Christmas and Pagan Holidays

I am certain an a quaintance is going to bring this up during dinner tonight, that Christmas and all Christian holidays are just strategically assigned to replace pagan holidays.

Is he right? Why or why not?

From a Lutheran perspective (that Christmas is not pagan).


The purpose wasn’t as you brought up there, it’s just that nobody knows when Jesus was born. We can infer that he was born in the Summer, actually, but nothing beyond that. So
what Christianity did was select the time of the Winter Solstice to celebrate Christ’s birth-
day, not that it derived from Paganism, but it was putting the celebration of Christ’s Birth
into a world that was Pagan. It was more of a reach out than a strategic replacement, I
would better put it.

As for all other holidays, Easter is Passover, I think Hallows Eve (Halloween) comes from
Samhain (Festival at the end of the harvest), I don’t know about All Saints Day, but I don’t
think it was all necessarily intended to replace Pagan holidays.

Here are two links to some background behind the myths put around about 25 December, hopefully they will help. Bit too tired to give a summary - sorry.

Joyous Christmas

Not true. You’ll find an answer near the end of this tract.


:shrug: … but what ever it takes to give glory to our Lord Jesus Christ!


Christians have been celebrating the Annunciation on March 25th since the 2nd century. Christmas celebrations developed more gradually, but the December 25th date has less to do with celebrations of the Winter Solstice and more to do with the fact that December 25th is nine months after March 25th. It’s not actually our fault that Christmas is more fun than whatever they were doing on December 21st, and I also doubt that anyone was becoming a Christian only for that reason.

All Saints’ Day has traveled all over the calendar; it is only relatively recently that we started celebrating it on November 1st. I have no idea about the history of Samhain; I only started hearing of it when I was in my teens, and I don’t know where it came from.

Here is a start from the front page of Catholic Answers:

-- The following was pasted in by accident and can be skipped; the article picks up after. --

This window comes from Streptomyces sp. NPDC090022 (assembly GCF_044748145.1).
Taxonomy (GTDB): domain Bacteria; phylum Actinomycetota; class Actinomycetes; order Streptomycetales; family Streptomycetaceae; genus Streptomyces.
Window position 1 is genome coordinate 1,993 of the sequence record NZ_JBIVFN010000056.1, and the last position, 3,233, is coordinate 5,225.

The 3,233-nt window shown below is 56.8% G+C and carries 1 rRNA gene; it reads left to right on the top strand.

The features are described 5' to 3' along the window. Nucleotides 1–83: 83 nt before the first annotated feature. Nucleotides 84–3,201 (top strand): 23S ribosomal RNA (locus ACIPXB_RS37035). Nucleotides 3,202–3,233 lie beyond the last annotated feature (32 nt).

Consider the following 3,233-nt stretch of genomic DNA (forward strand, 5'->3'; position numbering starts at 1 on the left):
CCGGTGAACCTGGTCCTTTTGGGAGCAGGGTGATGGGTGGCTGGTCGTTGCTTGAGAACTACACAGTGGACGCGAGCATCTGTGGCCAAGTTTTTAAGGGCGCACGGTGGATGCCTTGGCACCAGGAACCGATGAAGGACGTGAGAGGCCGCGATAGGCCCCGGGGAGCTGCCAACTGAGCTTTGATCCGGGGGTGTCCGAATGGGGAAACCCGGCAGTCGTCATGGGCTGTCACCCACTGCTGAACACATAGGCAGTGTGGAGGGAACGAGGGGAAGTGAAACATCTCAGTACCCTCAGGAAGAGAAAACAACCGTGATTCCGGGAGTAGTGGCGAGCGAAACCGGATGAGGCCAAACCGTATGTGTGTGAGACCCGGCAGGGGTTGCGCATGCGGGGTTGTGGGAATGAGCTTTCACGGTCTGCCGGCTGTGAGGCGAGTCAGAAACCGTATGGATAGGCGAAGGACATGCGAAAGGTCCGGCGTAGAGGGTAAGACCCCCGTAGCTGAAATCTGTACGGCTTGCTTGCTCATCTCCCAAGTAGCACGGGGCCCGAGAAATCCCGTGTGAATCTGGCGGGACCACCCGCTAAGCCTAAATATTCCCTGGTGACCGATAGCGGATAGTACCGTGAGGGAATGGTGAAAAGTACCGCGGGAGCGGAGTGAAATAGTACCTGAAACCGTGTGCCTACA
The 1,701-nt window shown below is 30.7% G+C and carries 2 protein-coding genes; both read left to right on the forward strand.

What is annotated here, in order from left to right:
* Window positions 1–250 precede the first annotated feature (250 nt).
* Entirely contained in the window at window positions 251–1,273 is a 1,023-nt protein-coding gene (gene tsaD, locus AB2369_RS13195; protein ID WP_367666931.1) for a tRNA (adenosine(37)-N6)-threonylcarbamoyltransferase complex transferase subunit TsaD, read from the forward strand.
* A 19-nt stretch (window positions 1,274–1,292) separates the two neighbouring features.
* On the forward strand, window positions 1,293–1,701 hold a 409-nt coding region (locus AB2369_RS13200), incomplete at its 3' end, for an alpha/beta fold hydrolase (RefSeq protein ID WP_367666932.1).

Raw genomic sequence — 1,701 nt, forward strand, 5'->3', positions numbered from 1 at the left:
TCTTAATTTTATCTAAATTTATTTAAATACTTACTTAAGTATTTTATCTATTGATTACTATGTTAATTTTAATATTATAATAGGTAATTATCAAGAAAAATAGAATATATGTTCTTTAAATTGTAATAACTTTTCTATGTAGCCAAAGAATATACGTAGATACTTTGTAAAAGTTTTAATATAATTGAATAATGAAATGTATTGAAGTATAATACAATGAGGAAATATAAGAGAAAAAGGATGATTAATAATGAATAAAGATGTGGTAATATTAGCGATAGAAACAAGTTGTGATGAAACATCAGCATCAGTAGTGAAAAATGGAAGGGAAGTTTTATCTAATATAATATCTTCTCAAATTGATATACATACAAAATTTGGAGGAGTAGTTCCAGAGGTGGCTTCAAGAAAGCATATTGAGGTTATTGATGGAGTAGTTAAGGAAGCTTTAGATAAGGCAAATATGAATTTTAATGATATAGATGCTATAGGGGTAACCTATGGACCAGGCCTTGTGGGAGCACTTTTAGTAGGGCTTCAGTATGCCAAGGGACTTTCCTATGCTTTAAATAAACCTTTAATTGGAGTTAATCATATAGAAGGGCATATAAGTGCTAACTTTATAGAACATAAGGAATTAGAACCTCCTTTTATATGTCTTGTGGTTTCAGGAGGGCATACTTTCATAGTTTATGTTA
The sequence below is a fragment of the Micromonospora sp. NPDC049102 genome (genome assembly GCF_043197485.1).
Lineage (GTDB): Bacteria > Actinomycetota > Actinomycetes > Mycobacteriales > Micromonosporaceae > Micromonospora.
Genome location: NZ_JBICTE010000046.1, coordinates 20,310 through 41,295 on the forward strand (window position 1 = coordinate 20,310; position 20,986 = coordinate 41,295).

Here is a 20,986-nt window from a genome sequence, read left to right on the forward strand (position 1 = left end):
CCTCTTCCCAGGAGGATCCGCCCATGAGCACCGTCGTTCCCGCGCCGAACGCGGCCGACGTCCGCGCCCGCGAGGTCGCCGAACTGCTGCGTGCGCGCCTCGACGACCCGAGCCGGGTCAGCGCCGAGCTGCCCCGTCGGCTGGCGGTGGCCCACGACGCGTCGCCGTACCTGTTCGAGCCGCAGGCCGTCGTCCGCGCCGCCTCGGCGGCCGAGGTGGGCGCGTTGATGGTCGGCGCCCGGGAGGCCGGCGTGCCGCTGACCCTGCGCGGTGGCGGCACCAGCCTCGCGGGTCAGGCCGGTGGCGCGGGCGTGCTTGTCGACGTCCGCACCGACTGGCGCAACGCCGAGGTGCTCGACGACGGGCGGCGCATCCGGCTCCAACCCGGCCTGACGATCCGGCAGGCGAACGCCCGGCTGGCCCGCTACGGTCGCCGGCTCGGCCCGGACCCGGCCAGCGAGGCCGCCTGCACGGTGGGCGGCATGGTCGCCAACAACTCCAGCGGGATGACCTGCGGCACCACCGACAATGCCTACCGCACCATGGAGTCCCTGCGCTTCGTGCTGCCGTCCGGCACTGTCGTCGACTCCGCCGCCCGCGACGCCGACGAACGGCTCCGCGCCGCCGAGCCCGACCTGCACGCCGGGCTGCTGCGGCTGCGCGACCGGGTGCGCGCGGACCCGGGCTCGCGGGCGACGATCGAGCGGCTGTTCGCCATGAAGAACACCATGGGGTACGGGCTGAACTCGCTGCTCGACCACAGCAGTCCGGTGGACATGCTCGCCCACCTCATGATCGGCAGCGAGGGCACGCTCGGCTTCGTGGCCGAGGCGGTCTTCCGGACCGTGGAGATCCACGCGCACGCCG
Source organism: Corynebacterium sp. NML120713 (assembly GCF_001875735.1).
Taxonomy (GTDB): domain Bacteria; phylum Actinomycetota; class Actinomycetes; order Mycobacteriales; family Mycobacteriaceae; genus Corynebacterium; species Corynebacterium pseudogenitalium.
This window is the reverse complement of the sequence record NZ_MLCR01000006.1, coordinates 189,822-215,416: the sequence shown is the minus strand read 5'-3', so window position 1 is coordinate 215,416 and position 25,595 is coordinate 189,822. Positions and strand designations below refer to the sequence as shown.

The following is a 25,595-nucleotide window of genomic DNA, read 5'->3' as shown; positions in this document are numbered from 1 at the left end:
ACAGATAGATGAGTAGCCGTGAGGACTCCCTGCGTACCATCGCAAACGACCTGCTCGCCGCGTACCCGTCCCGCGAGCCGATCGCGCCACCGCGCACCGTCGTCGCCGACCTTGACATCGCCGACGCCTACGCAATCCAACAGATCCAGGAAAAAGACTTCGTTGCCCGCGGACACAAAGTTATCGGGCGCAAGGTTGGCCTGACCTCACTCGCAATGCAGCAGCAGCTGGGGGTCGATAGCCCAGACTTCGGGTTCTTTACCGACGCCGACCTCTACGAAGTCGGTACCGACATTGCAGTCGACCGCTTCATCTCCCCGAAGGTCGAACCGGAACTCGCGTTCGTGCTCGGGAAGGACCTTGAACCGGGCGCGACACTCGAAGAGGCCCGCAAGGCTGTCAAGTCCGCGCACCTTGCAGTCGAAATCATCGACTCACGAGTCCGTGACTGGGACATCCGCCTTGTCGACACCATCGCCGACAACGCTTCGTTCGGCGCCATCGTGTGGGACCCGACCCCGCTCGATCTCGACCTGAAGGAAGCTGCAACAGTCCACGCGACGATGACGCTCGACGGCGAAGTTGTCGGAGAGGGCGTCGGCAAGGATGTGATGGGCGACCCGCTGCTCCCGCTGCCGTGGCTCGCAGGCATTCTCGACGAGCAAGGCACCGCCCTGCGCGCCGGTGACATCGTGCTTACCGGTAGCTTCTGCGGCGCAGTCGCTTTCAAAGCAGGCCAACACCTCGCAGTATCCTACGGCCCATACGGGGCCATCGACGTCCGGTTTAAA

Why December 25? by Jon Sorensen, December 16, 2013

There is no evidence Samhain was a religious holiday to the Celts. We have NO contemporaneous textual evidence on pre-Christian Celtic celebrations, BTW, as they were a pre-literate people without a written language. What knowledge we have of Samhain is from medieval times, as recorded by monks. The word itself is the name of a month (November) not the name of a Celtic “God of the Dead,”, so this was just a way of referring to the 1st day of November. It also had little to do with the harvest (long past by this time of the year) but was associated with the movement of cattle from the highlands in the Celtic countries. This was a time with the tribes and clans would meet on the plains, slaughter cattle, have trading fairs, settle political disputes, and so on. It had no religious significance, and contrary to popular folklore, had no connection to a celebration of the dead (as All Saint’s Day and All Soul’s Day do.) The confusion comes from Sir James Frazer and other Victorian folklorists, who insisted that all Catholic religious festivals must have pagan roots, so All Soul’s Day and All Saint’s Day must have a pre-Christian antecedent. As jmcrae noted, there were several dates that were used by the early Church in different regions to say a mass for the Martyrs and those in Purgatory. The November 1 date originated in Germany, so it would be hard to argue that it was somehow borrowed from a Celtic pagan festival.

It’s interesting that one of the most popular All Hallow’s Eve celebrations throughout Europe in the middle ages was ringing the church bells all night long, from dusk to dawn, using shifts of the town’s men and boys (it was very popular and not hard to find volunteers - who wouldn’t want to make noise all night?) (There may have been some ale involved, I would guess). The idea was to make enough noise that the souls of the departed in Purgatory would be able to hear the sound from all over Christendom, and would take heart from knowing that we remember them and are praying for them. In England under Elizabeth, this was one of the last of the Catholic customs to be suppressed, as local Protestants complained that locals would still sneak in to the churches to do it. Praying for our dead is such an natural belief that one can still find rural spots on maps with names like “Purgatory Valley” or “Purgatory Hill” where the faithful would gather to pray for their dead in secrecy.

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